What can we learn from Jacinda Ardern and New Zealand? – Oliver Shaw
Jacinda Ardern is New Zealand’s most popular leader in a century. In a new poll, 57% said that they would vote for Ardern’s Labour Party in a general election – up 20% from 2017. Seeing the PM’s sky-high approval ratings, the opposition National Party swiftly ditched their leader at the end of May.
What can be learnt from New Zealand’s coronavirus strategy, without overlooking important national differences? Tough lockdown measures, backed by 92% of New Zealanders, were quickly introduced and borders shut on 19 March. By contrast, the UK will only impose quarantine on arrivals from 8 June, even if travel into the country has hugely declined. By late April, an effective contact tracing system had all but extinguished the spread of COVID-19 in New Zealand. Ardern has been an effective and empathetic communicator throughout the crisis; government briefings, defined by clarity, optimism and compassion, have frequently gone viral.
The UK government faces questions about why it did not act sooner to halt the spread of the disease in a country much bigger than New Zealand. As life returns to normal for Kiwis, British shops remain closed, we stay two metres from our loved ones and the tragic death toll grows significantly each day if not, perhaps, as rapidly as before.
Big challenges face New Zealand’s economy and the continued closure of borders will be devastating for its tourism and hospitality sectors. But if Ardern’s record is anything to go by, the country is in good hands as it plans a post-coronavirus future – and we should probably listen and learn.
The year of two crises – Shayon Mukherjee
When you’re staring at something straight in front of you, you have about a 300° blind spot. Everything on the periphery becomes unimportant. Whether drab or fascinating, and no matter how strong your sight, what’s before you becomes all you can see.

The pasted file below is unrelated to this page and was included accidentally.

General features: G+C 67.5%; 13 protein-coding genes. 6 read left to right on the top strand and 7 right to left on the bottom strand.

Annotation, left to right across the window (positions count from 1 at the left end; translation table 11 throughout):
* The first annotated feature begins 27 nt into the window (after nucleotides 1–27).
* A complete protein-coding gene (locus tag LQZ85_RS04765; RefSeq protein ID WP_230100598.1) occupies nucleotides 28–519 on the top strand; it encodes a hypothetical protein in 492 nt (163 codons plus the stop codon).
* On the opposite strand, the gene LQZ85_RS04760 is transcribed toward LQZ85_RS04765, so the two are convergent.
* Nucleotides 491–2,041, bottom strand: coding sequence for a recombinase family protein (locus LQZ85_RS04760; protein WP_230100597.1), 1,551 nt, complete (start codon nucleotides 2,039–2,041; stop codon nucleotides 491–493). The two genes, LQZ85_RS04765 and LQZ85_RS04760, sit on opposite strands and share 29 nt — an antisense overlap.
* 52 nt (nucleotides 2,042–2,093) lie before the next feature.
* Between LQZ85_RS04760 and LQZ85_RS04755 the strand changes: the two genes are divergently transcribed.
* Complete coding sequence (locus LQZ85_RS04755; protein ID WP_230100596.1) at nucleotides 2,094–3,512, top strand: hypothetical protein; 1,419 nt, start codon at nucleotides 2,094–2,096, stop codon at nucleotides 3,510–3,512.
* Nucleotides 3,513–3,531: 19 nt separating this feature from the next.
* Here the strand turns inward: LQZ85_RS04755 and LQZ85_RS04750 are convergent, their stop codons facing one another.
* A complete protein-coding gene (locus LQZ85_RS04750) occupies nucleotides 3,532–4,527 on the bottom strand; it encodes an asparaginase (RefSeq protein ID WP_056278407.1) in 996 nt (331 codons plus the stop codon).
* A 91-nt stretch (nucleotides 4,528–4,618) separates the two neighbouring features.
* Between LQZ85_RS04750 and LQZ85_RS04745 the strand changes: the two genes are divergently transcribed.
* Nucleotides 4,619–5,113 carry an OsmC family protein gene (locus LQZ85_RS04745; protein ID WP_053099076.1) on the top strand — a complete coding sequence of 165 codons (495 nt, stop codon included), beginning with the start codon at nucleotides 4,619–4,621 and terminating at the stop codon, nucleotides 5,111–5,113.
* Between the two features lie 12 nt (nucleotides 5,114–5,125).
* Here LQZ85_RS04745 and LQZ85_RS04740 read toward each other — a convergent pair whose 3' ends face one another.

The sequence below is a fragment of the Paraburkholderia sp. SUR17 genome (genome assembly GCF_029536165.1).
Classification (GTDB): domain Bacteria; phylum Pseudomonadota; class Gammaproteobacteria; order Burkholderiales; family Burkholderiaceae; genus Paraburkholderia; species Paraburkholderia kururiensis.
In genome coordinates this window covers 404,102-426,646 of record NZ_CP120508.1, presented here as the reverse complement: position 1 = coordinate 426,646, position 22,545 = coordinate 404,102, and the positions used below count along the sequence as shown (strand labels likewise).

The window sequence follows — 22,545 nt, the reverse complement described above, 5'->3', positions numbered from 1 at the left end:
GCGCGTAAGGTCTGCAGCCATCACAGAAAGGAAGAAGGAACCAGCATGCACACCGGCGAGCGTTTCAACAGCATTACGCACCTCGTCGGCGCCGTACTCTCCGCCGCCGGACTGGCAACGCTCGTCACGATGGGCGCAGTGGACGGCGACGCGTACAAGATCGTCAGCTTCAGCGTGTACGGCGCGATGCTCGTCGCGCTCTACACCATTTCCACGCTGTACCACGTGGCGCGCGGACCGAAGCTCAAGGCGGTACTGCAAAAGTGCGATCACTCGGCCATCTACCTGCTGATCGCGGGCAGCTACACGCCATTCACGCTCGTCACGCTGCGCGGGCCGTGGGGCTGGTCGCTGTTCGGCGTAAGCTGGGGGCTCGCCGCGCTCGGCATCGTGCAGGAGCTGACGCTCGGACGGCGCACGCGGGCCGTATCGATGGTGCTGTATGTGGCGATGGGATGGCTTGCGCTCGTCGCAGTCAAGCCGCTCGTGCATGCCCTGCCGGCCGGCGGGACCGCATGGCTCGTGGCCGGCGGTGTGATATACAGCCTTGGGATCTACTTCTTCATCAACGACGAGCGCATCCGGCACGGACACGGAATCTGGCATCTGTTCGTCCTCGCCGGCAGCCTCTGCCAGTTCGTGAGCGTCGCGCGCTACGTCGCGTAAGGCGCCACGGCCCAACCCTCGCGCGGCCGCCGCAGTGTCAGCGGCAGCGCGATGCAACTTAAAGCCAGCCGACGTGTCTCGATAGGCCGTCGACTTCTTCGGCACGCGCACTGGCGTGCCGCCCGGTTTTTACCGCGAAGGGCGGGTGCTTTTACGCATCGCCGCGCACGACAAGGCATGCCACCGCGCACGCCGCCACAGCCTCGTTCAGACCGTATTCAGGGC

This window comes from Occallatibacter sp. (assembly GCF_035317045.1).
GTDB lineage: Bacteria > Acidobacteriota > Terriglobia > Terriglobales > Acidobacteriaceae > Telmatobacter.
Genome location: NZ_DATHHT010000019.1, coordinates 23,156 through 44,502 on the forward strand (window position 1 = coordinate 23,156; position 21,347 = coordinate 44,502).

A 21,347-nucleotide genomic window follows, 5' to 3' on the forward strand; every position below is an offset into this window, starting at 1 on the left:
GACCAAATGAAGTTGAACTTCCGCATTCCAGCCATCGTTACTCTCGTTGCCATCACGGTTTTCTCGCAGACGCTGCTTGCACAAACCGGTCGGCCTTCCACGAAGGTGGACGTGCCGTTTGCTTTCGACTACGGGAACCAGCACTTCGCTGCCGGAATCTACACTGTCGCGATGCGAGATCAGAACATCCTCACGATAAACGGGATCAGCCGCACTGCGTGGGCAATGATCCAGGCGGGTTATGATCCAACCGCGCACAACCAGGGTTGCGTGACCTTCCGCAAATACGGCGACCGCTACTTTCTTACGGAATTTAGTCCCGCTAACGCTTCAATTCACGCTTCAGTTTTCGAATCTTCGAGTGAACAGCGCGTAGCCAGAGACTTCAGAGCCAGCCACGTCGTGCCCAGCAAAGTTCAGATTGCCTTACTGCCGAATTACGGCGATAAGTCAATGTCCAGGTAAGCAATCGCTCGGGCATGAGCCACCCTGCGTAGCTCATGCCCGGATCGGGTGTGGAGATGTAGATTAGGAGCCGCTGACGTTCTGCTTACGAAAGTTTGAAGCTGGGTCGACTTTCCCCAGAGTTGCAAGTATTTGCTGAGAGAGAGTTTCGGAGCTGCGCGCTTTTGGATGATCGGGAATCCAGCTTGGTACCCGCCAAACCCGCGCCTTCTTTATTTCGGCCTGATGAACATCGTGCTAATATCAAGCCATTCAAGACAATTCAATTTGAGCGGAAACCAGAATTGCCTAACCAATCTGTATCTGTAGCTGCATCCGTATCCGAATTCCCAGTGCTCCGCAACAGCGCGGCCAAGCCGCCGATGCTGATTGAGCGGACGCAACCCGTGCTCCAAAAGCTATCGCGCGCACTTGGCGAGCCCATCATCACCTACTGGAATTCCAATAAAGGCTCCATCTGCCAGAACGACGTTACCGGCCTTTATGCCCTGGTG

During the crisis, our TVs have been forcing a strange doublethink onto us. We see Communities Minister Robert Jenrick leading a press briefing in London urging us to stay home responsibly, before seeing him reappear on the news two days later in his second home in Herefordshire, and a few days after we see he’s visited his elderly parents in Shropshire too. Matt Hancock stressed that staying at home was ‘not a request’ but ‘an instruction’. Meanwhile, Dominic Cummings is lauded as a responsible parent ‘with integrity’ by our Prime Minister for visiting his parents after having been exposed to coronavirus.
Although our collective eye might (rightly) be trained upon tackling coronavirus, it is easy to forget that we are in the midst of not one, but two nationally defining crises in which this brand of government doublethink is spread. We are to cherish our European neighbours and partners and restrict their power to come and live here. We are to clap for our carers and nurses and deny them the chance to work here because some may earn under £23,000 and don’t have PhDs. So we must not let Brexit slip into our national blind spot – we should hold the government to account for its continued mismanagement of the Brexit negotiations as severely as we do its handling of COVID-19.